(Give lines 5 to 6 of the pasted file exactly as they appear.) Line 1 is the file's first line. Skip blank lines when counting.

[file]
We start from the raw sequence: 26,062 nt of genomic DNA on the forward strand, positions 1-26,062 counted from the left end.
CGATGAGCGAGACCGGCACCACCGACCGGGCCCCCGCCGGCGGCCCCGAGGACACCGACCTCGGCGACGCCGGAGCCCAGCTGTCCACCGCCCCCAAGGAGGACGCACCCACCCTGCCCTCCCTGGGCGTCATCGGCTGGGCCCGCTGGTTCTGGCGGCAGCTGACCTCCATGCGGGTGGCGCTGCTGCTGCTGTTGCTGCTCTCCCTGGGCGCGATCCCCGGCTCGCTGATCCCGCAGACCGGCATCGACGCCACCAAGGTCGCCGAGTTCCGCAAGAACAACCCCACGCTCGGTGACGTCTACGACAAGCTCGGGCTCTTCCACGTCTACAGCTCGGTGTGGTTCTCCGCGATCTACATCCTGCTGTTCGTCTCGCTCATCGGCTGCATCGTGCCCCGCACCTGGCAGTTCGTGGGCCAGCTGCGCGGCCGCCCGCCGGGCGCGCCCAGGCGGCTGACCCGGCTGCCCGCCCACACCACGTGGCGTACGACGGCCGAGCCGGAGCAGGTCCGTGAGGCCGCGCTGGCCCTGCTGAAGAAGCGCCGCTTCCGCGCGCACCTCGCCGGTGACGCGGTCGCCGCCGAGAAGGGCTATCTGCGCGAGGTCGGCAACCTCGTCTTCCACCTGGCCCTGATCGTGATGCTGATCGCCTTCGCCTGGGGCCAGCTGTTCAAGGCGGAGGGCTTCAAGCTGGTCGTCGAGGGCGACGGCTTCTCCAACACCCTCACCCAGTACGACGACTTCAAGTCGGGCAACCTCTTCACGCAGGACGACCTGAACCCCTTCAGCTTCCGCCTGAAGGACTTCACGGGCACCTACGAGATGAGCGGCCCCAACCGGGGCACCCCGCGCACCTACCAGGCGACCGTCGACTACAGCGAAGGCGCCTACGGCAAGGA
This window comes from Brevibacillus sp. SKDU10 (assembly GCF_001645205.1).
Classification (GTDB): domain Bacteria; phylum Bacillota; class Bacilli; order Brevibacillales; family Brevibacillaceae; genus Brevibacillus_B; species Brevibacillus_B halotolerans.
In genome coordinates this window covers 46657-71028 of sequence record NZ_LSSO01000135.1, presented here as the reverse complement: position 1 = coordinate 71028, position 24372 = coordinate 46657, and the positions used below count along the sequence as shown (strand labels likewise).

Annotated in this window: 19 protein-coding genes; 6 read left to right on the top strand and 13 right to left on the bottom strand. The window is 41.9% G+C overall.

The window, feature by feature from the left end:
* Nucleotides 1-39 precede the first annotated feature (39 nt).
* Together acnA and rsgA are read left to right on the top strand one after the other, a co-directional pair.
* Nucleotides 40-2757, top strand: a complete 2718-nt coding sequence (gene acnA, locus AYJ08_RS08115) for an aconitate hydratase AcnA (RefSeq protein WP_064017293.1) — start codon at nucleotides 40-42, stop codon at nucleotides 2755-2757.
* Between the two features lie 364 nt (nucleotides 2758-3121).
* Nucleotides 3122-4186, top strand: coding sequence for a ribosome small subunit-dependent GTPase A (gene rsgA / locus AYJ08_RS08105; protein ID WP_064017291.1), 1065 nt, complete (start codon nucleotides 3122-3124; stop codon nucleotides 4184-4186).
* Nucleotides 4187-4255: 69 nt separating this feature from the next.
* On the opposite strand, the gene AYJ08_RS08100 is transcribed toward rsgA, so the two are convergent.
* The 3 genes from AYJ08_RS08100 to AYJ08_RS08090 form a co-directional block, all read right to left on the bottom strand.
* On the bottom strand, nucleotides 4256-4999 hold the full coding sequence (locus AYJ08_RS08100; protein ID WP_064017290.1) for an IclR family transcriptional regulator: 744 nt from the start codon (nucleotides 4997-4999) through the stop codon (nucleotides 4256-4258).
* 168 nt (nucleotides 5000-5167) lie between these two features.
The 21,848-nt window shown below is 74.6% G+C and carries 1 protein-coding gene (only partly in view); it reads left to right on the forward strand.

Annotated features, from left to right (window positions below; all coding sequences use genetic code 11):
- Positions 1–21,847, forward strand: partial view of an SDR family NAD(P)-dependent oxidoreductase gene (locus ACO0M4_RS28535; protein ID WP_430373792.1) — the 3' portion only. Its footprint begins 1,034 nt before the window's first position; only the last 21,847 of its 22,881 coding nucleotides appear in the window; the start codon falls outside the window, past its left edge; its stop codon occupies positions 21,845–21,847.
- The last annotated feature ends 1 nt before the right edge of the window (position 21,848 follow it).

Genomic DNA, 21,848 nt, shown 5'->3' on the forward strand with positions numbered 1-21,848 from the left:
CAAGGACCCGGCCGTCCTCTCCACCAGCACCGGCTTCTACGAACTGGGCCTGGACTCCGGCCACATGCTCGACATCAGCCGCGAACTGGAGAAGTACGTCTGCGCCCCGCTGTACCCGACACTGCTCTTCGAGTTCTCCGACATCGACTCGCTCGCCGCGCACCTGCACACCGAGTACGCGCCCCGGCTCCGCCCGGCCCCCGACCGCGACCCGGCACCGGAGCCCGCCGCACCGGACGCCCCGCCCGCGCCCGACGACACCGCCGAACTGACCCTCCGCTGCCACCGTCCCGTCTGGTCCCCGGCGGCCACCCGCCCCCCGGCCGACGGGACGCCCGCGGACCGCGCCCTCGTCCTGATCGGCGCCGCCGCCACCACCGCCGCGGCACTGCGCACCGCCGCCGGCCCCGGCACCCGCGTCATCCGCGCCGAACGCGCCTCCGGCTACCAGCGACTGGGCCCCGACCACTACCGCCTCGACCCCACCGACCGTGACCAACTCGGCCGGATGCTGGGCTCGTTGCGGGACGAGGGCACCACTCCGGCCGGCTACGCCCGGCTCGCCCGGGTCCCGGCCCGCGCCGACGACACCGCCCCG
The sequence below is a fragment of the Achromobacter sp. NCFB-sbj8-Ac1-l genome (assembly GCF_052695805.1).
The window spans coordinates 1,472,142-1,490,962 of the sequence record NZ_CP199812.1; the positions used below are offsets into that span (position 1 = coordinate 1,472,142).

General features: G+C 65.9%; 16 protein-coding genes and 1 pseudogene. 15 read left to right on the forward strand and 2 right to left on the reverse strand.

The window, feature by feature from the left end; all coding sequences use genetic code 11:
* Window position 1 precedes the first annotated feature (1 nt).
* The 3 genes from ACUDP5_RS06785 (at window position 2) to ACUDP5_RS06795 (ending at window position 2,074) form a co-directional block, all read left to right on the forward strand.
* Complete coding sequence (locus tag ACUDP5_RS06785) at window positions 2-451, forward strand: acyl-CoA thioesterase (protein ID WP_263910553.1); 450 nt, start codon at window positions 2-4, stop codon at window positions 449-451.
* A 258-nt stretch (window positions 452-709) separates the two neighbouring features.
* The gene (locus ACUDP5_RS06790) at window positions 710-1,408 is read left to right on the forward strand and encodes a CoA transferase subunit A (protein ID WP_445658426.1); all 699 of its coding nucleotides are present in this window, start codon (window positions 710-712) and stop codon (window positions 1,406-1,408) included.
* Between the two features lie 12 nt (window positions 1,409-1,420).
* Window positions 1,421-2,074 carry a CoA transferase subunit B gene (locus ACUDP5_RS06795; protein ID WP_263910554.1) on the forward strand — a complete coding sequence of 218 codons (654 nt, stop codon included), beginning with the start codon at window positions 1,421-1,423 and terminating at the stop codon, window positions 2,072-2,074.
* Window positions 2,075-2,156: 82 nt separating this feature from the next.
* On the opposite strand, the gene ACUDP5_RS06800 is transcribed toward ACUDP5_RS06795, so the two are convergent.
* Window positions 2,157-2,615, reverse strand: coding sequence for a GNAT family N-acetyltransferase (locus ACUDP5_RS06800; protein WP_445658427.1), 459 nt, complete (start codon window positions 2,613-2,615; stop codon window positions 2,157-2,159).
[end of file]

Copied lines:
In genome coordinates this window covers 46657-71028 of sequence record NZ_LSSO01000135.1, presented here as the reverse complement: position 1 = coordinate 71028, position 24372 = coordinate 46657, and the positions used below count along the sequence as shown (strand labels likewise).

Annotated in this window: 19 protein-coding genes; 6 read left to right on the top strand and 13 right to left on the bottom strand. The window is 41.9% G+C overall.